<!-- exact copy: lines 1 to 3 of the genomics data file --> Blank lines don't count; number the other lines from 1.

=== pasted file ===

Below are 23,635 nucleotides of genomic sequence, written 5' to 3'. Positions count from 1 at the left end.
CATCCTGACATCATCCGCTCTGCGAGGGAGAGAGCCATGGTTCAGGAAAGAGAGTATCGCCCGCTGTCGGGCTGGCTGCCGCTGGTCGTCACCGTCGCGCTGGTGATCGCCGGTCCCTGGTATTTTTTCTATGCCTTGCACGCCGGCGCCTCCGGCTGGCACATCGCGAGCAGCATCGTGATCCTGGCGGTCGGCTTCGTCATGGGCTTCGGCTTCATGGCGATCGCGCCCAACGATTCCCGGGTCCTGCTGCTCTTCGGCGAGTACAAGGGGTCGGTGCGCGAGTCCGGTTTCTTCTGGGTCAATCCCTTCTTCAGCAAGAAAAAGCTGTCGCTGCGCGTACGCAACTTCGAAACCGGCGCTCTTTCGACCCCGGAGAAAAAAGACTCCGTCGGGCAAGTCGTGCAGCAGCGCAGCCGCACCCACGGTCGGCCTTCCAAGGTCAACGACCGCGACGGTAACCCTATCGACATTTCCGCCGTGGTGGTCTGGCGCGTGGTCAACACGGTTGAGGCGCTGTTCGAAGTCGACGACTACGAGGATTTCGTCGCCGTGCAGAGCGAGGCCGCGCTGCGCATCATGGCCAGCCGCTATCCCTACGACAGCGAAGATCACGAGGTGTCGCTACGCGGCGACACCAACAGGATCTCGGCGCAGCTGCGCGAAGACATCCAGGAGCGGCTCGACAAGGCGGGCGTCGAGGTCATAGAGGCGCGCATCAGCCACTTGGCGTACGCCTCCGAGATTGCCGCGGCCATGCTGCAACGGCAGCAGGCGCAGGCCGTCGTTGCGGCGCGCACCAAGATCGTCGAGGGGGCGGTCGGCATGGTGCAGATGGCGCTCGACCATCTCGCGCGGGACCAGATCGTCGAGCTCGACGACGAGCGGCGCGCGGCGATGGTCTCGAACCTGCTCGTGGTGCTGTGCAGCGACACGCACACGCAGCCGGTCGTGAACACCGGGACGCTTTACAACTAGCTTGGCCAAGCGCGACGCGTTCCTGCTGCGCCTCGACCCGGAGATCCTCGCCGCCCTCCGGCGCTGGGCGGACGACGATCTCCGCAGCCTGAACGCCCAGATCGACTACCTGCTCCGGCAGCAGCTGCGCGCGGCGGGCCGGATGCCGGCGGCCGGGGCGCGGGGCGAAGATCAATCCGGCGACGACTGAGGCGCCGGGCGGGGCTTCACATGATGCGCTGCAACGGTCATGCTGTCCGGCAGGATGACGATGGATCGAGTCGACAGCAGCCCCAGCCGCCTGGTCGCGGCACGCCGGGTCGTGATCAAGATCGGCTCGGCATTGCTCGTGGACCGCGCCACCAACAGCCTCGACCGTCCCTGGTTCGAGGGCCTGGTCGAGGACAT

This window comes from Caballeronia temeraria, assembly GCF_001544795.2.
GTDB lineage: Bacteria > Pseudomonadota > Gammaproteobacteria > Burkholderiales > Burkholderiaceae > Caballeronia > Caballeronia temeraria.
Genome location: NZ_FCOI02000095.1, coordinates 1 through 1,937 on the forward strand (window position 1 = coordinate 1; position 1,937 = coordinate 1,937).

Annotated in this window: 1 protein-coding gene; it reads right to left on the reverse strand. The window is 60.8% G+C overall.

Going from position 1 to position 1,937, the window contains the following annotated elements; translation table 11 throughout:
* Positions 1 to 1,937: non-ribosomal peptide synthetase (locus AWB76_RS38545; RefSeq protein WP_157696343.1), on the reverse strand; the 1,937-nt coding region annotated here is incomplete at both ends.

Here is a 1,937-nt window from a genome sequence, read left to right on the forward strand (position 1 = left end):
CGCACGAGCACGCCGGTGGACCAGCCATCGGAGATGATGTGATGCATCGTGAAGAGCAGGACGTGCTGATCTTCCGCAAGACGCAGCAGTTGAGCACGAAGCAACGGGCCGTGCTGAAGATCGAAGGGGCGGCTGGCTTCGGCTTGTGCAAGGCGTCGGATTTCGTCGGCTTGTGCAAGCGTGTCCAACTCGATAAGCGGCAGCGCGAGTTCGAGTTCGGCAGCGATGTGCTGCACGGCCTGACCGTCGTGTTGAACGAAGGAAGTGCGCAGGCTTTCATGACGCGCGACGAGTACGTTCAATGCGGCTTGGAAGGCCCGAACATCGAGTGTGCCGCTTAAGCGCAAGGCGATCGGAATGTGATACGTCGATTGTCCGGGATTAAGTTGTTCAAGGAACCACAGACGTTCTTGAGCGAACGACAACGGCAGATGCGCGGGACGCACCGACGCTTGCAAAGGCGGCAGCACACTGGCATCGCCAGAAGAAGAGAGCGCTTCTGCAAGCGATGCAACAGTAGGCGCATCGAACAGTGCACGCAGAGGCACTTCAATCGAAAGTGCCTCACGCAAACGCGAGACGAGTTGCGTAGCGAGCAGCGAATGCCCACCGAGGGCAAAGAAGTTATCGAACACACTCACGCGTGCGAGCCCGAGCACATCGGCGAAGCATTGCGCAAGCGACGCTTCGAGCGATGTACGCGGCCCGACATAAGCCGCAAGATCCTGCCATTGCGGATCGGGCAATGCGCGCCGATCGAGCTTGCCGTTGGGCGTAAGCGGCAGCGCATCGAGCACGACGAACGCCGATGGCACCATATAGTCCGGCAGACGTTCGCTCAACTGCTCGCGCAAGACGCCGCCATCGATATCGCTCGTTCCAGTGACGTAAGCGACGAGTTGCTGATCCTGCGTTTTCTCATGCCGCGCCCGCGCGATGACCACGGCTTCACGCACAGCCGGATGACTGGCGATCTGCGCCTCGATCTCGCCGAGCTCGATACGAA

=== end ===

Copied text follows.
Below are 23,635 nucleotides of genomic sequence, written 5' to 3'. Positions count from 1 at the left end.
CATCCTGACATCATCCGCTCTGCGAGGGAGAGAGCCATGGTTCAGGAAAGAGAGTATCGCCCGCTGTCGGGCTGGCTGCCGCTGGTCGTCACCGTCGCGCTGGTGATCGCCGGTCCCTGGTATTTTTTCTATGCCTTGCACGCCGGCGCCTCCGGCTGGCACATCGCGAGCAGCATCGTGATCCTGGCGGTCGGCTTCGTCATGGGCTTCGGCTTCATGGCGATCGCGCCCAACGATTCCCGGGTCCTGCTGCTCTTCGGCGAGTACAAGGGGTCGGTGCGCGAGTCCGGTTTCTTCTGGGTCAATCCCTTCTTCAGCAAGAAAAAGCTGTCGCTGCGCGTACGCAACTTCGAAACCGGCGCTCTTTCGACCCCGGAGAAAAAAGACTCCGTCGGGCAAGTCGTGCAGCAGCGCAGCCGCACCCACGGTCGGCCTTCCAAGGTCAACGACCGCGACGGTAACCCTATCGACATTTCCGCCGTGGTGGTCTGGCGCGTGGTCAACACGGTTGAGGCGCTGTTCGAAGTCGACGACTACGAGGATTTCGTCGCCGTGCAGAGCGAGGCCGCGCTGCGCATCATGGCCAGCCGCTATCCCTACGACAGCGAAGATCACGAGGTGTCGCTACGCGGCGACACCAACAGGATCTCGGCGCAGCTGCGCGAAGACATCCAGGAGCGGCTCGACAAGGCGGGCGTCGAGGTCATAGAGGCGCGCATCAGCCACTTGGCGTACGCCTCCGAGATTGCCGCGGCCATGCTGCAACGGCAGCAGGCGCAGGCCGTCGTTGCGGCGCGCACCAAGATCGTCGAGGGGGCGGTCGGCATGGTGCAGATGGCGCTCGACCATCTCGCGCGGGACCAGATCGTCGAGCTCGACGACGAGCGGCGCGCGGCGATGGTCTCGAACCTGCTCGTGGTGCTGTGCAGCGACACGCACACGCAGCCGGTCGTGAACACCGGGACGCTTTACAACTAGCTTGGCCAAGCGCGACGCGTTCCTGCTGCGCCTCGACCCGGAGATCCTCGCCGCCCTCCGGCGCTGGGCGGACGACGATCTCCGCAGCCTGAACGCCCAGATCGACTACCTGCTCCGGCAGCAGCTGCGCGCGGCGGGCCGGATGCCGGCGGCCGGGGCGCGGGGCGAAGATCAATCCGGCGACGACTGAGGCGCCGGGCGGGGCTTCACATGATGCGCTGCAACGGTCATGCTGTCCGGCAGGATGACGATGGATCGAGTCGACAGCAGCCCCAGCCGCCTGGTCGCGGCACGCCGGGTCGTGATCAAGATCGGCTCGGCATTGCTCGTGGACCGCGCCACCAACAGCCTCGACCGTCCCTGGTTCGAGGGCCTGGTCGAGGACAT

This window comes from Caballeronia temeraria, assembly GCF_001544795.2.